Lesson 3: Extracurriculars
By Patrick Xu
Summer training always exposes a more personal side of running for me. In season, competition is the focus. The next race is always on the horizon, the center of attention until it comes, goes, and is replaced by the race after that. In June and July, the fall seems so far away and running is just about running. I wanted to write this Summer School series to give myself a chance to solidify my understanding of the sport. Hopefully, by the end of this summer I’ll have a better grasp on the lessons running has taught me and in the process help you see what makes this sport so special too.
Searching something like “How to be a better runner?” or “How to run a faster marathon?” will bring up result after result from YouTubers and bloggers discussing stretching, training methodology, nutrition, etc. Most of this content makes valid points on things someone can do to improve. But while these articles and videos claim to have the keys to improvement, they really only discuss surface level actions, leaving out the key underlying factor that leads to progression: a person’s availability.
I believe strongly that availability is a person’s most valuable trait. This applies both within and outside of running. There always seems to be so much stock placed in a person’s potential to improve or the accolades they’ve acquired as a demonstration of their likelihood to succeed in the future. People like to sit within the theoretical, thinking about what could or should be. But the reality is, none of those possible outcomes will ever come true if that person isn’t available to perform.
This idea comes up a lot in sports when an athlete is injury-prone or seems mentally uncommitted. If a person can’t compete or isn’t engaged they won’t be successful in their role regardless of their natural talent or previously demonstrated prowess.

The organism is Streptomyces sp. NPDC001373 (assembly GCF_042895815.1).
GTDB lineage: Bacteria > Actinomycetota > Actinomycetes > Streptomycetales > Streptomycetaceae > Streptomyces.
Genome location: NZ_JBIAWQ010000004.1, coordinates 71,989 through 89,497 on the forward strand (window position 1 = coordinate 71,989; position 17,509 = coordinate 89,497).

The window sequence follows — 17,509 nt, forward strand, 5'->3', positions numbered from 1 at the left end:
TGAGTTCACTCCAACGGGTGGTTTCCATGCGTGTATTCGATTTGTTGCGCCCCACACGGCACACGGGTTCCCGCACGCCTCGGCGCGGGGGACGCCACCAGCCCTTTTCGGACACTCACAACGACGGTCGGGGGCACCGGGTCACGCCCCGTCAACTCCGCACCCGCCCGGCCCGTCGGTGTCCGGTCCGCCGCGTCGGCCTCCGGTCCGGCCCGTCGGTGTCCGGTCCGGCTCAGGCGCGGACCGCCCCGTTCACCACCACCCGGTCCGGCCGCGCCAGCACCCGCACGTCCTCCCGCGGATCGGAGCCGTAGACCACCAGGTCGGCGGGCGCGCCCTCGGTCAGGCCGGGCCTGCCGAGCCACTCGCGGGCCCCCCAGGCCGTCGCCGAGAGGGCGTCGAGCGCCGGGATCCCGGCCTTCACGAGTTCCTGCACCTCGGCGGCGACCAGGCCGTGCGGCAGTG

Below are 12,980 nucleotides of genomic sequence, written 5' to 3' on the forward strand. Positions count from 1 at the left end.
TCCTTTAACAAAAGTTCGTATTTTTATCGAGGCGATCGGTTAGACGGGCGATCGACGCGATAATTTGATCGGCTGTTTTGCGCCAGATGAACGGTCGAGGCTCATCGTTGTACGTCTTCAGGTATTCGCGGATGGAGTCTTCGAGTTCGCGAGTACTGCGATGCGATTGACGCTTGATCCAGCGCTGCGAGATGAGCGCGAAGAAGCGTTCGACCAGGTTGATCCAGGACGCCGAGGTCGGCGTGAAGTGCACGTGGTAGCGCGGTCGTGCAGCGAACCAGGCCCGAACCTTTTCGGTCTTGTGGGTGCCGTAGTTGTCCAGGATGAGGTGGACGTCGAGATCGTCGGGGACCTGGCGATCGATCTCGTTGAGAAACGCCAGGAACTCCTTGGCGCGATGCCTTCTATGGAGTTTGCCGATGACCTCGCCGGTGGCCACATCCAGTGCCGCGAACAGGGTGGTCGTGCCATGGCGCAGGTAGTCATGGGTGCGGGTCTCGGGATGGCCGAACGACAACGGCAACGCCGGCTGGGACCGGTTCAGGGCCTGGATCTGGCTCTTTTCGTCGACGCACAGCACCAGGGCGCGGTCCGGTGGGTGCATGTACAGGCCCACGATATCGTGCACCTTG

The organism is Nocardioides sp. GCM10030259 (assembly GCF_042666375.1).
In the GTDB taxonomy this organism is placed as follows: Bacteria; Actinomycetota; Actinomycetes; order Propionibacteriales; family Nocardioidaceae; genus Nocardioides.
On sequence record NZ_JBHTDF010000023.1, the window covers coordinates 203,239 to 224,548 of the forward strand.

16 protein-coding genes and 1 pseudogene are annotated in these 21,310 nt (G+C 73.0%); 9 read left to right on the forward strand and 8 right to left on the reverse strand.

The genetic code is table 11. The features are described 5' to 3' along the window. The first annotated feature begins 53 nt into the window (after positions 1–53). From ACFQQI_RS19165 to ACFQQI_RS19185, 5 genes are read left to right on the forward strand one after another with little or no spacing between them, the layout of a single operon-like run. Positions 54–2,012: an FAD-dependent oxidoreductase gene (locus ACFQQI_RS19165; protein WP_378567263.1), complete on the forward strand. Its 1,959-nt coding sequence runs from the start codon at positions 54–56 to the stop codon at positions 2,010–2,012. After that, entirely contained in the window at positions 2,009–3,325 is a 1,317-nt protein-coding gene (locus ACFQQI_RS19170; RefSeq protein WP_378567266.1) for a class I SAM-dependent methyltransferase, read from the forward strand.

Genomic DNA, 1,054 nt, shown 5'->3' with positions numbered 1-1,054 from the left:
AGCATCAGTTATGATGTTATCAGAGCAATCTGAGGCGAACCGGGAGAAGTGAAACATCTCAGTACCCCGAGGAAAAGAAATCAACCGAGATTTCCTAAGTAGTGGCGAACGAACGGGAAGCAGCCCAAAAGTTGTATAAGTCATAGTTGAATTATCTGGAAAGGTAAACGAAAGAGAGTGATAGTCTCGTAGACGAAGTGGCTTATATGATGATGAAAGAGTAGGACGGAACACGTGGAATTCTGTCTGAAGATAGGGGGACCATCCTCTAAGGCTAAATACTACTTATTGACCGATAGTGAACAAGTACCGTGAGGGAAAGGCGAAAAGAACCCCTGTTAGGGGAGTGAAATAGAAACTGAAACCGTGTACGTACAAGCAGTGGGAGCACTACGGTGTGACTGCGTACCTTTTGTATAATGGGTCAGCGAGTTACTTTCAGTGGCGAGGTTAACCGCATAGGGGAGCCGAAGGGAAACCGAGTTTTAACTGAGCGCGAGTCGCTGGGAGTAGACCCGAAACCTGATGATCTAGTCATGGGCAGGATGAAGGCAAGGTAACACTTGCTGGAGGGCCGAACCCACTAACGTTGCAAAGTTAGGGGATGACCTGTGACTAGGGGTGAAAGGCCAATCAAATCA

I’ve learned the hard way to buy into this idea during past summer training blocks. I’ve often sat at either end of the spectrum of commitment. For certain periods, I’ve been completely consumed by the sport, over-training, ignoring my body, and pushing myself to the extreme. In others, I was completely disengaged, running sporadically while allowing my physical and mental strength to diminish. Both circumstances limited my availability, either leaving me too fatigued to contribute at the end of the season or unprepared to perform when my name was called. Worse, they seemed to create a feedback loop, trapping me in a cycle that kept me from being at my best when it mattered most.
It’s from these experiences that I learned the importance of making time for “extracurriculars.” In January, I moved to the Czech Republic for four months. Combined with my time away from school during the summer my travels meant that I would be away from my teammates for eight months. When I first got there I fell back into old habits. Without the structure of teammates and practices I began to shift towards one extreme, grinding through mileage on my own and breaking myself down mentally.
A month in, I was cooked. I contemplated letting myself go and to stop running for a while, but it didn’t feel right. I knew that if I stopped running, I’d get frustrated and eventually ramp up my training again until I burned out. So instead, I decided to make a change. I reduced my mileage and increased the training I was doing outside of running. I allowed myself to take days off when I knew my body needed it and gave other parts of my life a chance to take precedent over my training when it became overwhelming.
Since returning to the U.S., I’ve had my strongest summer training block of my career. I feel fresh, prepared for the season ahead and more motivated than ever to compete. While my training has been more intensive than when I was abroad, I’m still carrying the lesson I learned there. By giving myself the space to participate in extracurriculars, I’m coming into every day as a better, more available athlete.
Patrick Xu is an intern for VDOT O2. He currently competes for the NYU Cross Country and Track & Field teams and is majoring in Media, Culture, and Communications.